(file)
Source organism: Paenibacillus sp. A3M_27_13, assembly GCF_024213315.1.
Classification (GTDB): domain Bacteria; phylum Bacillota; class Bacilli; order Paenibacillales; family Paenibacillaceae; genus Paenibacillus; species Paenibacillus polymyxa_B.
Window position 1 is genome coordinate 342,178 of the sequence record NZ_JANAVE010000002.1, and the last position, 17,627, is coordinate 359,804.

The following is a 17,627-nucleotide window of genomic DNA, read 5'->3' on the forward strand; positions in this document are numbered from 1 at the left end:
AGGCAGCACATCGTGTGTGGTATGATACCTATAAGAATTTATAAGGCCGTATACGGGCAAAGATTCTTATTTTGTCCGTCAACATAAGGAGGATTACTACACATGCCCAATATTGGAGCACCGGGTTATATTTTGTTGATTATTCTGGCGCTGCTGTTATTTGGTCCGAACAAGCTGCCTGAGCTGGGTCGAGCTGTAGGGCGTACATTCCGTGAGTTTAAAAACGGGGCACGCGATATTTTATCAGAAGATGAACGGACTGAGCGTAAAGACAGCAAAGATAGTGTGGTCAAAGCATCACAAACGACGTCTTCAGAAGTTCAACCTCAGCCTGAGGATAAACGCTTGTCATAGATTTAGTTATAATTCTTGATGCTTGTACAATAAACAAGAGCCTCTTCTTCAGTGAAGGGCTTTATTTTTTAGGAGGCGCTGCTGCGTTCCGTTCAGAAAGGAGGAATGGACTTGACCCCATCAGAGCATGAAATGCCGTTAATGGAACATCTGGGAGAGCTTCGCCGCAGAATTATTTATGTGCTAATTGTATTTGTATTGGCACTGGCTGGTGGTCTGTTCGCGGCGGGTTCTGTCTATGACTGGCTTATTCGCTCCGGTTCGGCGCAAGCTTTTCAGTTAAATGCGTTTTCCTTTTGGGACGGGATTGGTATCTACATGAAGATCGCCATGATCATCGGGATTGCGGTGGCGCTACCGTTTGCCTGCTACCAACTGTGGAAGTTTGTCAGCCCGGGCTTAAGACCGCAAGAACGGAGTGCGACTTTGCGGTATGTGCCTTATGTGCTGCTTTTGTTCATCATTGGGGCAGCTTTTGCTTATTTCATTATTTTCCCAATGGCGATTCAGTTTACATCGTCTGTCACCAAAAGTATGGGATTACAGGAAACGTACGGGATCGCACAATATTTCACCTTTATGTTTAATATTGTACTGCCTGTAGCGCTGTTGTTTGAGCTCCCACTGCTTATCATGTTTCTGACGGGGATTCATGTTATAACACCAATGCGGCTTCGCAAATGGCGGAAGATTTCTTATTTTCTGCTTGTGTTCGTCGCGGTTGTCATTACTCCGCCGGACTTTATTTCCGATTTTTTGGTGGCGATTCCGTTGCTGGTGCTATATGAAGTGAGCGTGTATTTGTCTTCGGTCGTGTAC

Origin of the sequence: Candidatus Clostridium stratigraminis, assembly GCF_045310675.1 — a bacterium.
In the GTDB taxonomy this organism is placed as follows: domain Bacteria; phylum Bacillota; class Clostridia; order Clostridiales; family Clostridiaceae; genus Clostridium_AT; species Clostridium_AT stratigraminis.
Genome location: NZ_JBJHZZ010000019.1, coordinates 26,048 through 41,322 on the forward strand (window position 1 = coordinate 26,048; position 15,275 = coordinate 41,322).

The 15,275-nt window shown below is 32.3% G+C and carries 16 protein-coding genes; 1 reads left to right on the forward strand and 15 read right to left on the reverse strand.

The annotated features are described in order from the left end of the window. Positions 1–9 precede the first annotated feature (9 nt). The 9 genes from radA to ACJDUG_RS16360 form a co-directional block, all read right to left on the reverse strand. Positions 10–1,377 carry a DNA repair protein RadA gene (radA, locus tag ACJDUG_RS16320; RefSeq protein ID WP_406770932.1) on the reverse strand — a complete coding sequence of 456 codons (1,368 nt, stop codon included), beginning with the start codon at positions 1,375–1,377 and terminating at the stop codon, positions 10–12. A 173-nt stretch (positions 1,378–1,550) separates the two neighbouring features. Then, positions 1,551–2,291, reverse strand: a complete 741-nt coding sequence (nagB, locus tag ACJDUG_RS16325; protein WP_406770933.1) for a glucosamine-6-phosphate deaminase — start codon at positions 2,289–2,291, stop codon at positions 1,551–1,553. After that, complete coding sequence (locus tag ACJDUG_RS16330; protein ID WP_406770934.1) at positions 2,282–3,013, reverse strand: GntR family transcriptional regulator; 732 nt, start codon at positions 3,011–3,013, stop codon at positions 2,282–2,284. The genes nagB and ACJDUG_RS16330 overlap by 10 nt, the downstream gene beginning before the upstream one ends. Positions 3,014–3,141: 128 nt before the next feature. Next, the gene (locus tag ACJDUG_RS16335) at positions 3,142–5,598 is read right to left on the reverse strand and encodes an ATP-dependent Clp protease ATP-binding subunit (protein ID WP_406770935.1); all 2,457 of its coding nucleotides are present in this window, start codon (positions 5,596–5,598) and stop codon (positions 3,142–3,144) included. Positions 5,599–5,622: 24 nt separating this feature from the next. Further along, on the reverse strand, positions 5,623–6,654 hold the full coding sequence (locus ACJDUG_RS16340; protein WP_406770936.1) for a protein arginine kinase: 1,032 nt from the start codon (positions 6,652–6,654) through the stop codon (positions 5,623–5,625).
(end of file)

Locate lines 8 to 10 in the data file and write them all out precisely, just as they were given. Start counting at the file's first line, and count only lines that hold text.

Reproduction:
Genome location: NZ_JBJHZZ010000019.1, coordinates 26,048 through 41,322 on the forward strand (window position 1 = coordinate 26,048; position 15,275 = coordinate 41,322).

The 15,275-nt window shown below is 32.3% G+C and carries 16 protein-coding genes; 1 reads left to right on the forward strand and 15 read right to left on the reverse strand.

The annotated features are described in order from the left end of the window. Positions 1–9 precede the first annotated feature (9 nt). The 9 genes from radA to ACJDUG_RS16360 form a co-directional block, all read right to left on the reverse strand. Positions 10–1,377 carry a DNA repair protein RadA gene (radA, locus tag ACJDUG_RS16320; RefSeq protein ID WP_406770932.1) on the reverse strand — a complete coding sequence of 456 codons (1,368 nt, stop codon included), beginning with the start codon at positions 1,375–1,377 and terminating at the stop codon, positions 10–12. A 173-nt stretch (positions 1,378–1,550) separates the two neighbouring features. Then, positions 1,551–2,291, reverse strand: a complete 741-nt coding sequence (nagB, locus tag ACJDUG_RS16325; protein WP_406770933.1) for a glucosamine-6-phosphate deaminase — start codon at positions 2,289–2,291, stop codon at positions 1,551–1,553. After that, complete coding sequence (locus tag ACJDUG_RS16330; protein ID WP_406770934.1) at positions 2,282–3,013, reverse strand: GntR family transcriptional regulator; 732 nt, start codon at positions 3,011–3,013, stop codon at positions 2,282–2,284. The genes nagB and ACJDUG_RS16330 overlap by 10 nt, the downstream gene beginning before the upstream one ends. Positions 3,014–3,141: 128 nt before the next feature. Next, the gene (locus tag ACJDUG_RS16335) at positions 3,142–5,598 is read right to left on the reverse strand and encodes an ATP-dependent Clp protease ATP-binding subunit (protein ID WP_406770935.1); all 2,457 of its coding nucleotides are present in this window, start codon (positions 5,596–5,598) and stop codon (positions 3,142–3,144) included. Positions 5,599–5,622: 24 nt separating this feature from the next. Further along, on the reverse strand, positions 5,623–6,654 hold the full coding sequence (locus ACJDUG_RS16340; protein WP_406770936.1) for a protein arginine kinase: 1,032 nt from the start codon (positions 6,652–6,654) through the stop codon (positions 5,623–5,625).